Monday, 11 March 2013

Updates on O2 and Hilary Mantel's excellent refusal to repent or recant

In the last couple of weeks, two of my blog posts have attracted a bit of attention. One was on my friend Briony's ongoing battles with the O2 phone company and another was on the misguided, ignorance-fuelled outrage over Hilary Mantel's 5,000-word essay on the bodies of royal women, including that of the Duchess of Cambridge (in case you didn't notice, she's having a baby...). Since then, there have been some developments.

Briony received unwanted marketing calls from O2 even though her preferences were set to "email contact only", she was baffled as to why personal details were required by unsolicited callers before she could be told about any special offers and, as a bonus, she discovered this very website was blocked by O2 as part of their nanny state-style filter for adult content, even on the phones of actual adults.

Now that Briony is in email and telephone contact with O2, she has still to hear about the amazing offers and can't seem to get an answer out of anyone as to what these were because it apparently changes on "what she wants to include in the scheme".  

She has received a number of spoken apologies and emails starting "We are really sorry" and "O2 takes these complaints seriously" and "we are speaking with the Social Media team about their lack of response/terminology" and "we are in contact with the customer service teams.."  But nothing really has changed.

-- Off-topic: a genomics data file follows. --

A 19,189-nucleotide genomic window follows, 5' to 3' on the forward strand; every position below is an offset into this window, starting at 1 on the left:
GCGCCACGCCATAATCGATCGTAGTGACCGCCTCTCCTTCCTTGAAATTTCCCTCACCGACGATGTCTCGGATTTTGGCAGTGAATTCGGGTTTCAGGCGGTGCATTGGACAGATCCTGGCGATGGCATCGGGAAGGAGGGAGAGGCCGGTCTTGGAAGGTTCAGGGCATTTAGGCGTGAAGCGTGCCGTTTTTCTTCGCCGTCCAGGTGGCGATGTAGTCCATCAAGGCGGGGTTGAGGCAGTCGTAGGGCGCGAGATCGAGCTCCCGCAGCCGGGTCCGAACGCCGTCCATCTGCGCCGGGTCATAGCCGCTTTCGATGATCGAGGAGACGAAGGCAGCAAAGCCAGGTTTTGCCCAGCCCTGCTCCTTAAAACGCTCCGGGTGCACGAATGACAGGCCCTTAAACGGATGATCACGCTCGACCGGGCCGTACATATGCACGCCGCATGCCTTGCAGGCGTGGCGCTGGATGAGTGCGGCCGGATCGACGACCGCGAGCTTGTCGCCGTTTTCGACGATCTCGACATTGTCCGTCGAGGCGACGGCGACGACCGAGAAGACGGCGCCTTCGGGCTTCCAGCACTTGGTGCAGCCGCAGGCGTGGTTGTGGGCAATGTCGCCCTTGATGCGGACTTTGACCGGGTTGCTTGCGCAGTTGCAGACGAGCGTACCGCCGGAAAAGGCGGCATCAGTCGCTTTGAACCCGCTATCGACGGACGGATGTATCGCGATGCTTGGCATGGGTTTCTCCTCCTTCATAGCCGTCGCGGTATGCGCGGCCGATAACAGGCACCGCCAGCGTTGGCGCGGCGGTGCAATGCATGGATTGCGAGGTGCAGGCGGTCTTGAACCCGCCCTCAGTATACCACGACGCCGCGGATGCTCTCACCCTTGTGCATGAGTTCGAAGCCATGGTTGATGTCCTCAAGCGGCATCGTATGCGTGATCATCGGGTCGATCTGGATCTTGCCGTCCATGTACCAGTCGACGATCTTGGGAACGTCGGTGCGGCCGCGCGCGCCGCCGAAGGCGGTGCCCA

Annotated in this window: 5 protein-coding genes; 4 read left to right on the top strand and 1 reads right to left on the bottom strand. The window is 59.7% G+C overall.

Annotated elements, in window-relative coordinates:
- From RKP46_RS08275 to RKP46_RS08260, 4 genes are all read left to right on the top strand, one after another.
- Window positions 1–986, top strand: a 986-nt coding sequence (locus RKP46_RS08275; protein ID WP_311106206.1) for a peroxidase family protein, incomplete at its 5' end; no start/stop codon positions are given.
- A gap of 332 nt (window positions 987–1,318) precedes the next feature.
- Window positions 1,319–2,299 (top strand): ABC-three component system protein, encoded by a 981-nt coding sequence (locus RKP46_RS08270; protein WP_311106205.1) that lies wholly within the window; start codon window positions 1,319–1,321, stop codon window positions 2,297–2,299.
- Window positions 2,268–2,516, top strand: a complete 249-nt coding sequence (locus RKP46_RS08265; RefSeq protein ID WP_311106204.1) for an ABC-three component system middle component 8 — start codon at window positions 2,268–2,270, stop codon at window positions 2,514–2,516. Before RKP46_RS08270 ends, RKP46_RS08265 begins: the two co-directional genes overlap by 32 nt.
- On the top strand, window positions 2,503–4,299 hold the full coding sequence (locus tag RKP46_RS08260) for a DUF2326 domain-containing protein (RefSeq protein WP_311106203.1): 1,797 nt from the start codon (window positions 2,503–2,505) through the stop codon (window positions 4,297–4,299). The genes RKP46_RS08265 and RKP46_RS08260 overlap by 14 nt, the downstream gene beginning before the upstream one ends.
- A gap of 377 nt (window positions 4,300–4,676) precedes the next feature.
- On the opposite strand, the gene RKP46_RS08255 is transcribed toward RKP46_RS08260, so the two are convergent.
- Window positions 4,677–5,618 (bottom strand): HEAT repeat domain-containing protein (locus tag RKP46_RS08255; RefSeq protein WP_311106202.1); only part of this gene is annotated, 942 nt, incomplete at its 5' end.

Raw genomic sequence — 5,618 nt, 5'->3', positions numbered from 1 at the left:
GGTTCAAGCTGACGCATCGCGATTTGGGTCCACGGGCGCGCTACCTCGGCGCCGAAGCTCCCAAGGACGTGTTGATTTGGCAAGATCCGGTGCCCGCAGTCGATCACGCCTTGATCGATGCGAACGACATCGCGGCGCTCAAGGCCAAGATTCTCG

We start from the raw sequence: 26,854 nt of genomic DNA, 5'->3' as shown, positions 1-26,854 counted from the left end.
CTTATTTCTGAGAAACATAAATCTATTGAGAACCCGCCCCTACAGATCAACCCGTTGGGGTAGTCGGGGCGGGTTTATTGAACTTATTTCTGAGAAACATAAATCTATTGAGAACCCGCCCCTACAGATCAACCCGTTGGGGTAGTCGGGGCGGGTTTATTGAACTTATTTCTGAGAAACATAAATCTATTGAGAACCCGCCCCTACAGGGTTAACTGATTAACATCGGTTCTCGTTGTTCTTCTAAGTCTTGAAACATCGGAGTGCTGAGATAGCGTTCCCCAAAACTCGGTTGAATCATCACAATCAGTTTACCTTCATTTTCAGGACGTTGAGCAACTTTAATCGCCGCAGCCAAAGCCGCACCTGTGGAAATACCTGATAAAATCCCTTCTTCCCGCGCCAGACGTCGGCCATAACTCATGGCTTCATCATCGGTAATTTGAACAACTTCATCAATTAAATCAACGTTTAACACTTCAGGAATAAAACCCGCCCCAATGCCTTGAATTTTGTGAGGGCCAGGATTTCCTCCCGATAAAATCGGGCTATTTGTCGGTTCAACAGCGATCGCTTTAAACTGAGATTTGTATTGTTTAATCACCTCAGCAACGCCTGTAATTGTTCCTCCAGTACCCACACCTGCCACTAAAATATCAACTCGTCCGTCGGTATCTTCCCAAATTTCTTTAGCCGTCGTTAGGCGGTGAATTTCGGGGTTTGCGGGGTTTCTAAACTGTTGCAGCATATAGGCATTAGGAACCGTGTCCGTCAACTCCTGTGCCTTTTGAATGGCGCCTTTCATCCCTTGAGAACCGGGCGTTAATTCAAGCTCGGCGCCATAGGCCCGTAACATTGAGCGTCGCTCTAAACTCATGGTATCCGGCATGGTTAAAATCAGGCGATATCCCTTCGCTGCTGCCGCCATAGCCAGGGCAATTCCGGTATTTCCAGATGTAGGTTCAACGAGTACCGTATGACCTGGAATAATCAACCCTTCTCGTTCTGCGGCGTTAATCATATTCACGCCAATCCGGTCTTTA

Briony is now in contact with with Tracy and Carol from the "Escalation Team" - which makes me visualise women talking on the phone as they go up an escalator - and while both are "really very nice", Briony says neither "clearly can provide me with any answers as to why I was contacted/pestered when clearly I shouldn't have been." It would also appear that not much can be done to trace or find out why Briony received unwanted phonecalls in the first place.

On the upside, when Briony broached the subject of recompense for this two-week debacle, O2 asked her what she felt was a suitable remuneration for the day lost to O2 and Twitter, half a day lost to calls with the O2 Customer Service and half a day lost on emails/phone calls to the O2 Escalation Team.  Her response free upgrade and phone - after all, surely O2 were calling her about her upgrade in the first place, no?

So, she has received a couple of different offers, including O2 paying to end her current contract and not charge her for ending the contract early - but she'll have to pay for a new phone. The other offer includes more download capacity (but she'd better be careful not to try and download anything from any of the websites O2 blocks, even though she is an adult...) and no £6 monthly charge.

But for any recompense, Briony has to go into a shop, discuss the options, and tie herself into another O2 contract, when what she has really asked for is a 100% guarantee that her phone number will not be used in any further O2 marketing drives.  Alas, this could not be given, nor could a 95% guarantee, nor could an 80% or 70% guarantee be given... Briony gave up asking what kind of guarantee she could be assured at this time. What is the point of opting for email contact only if that isn't going to be respected by O2?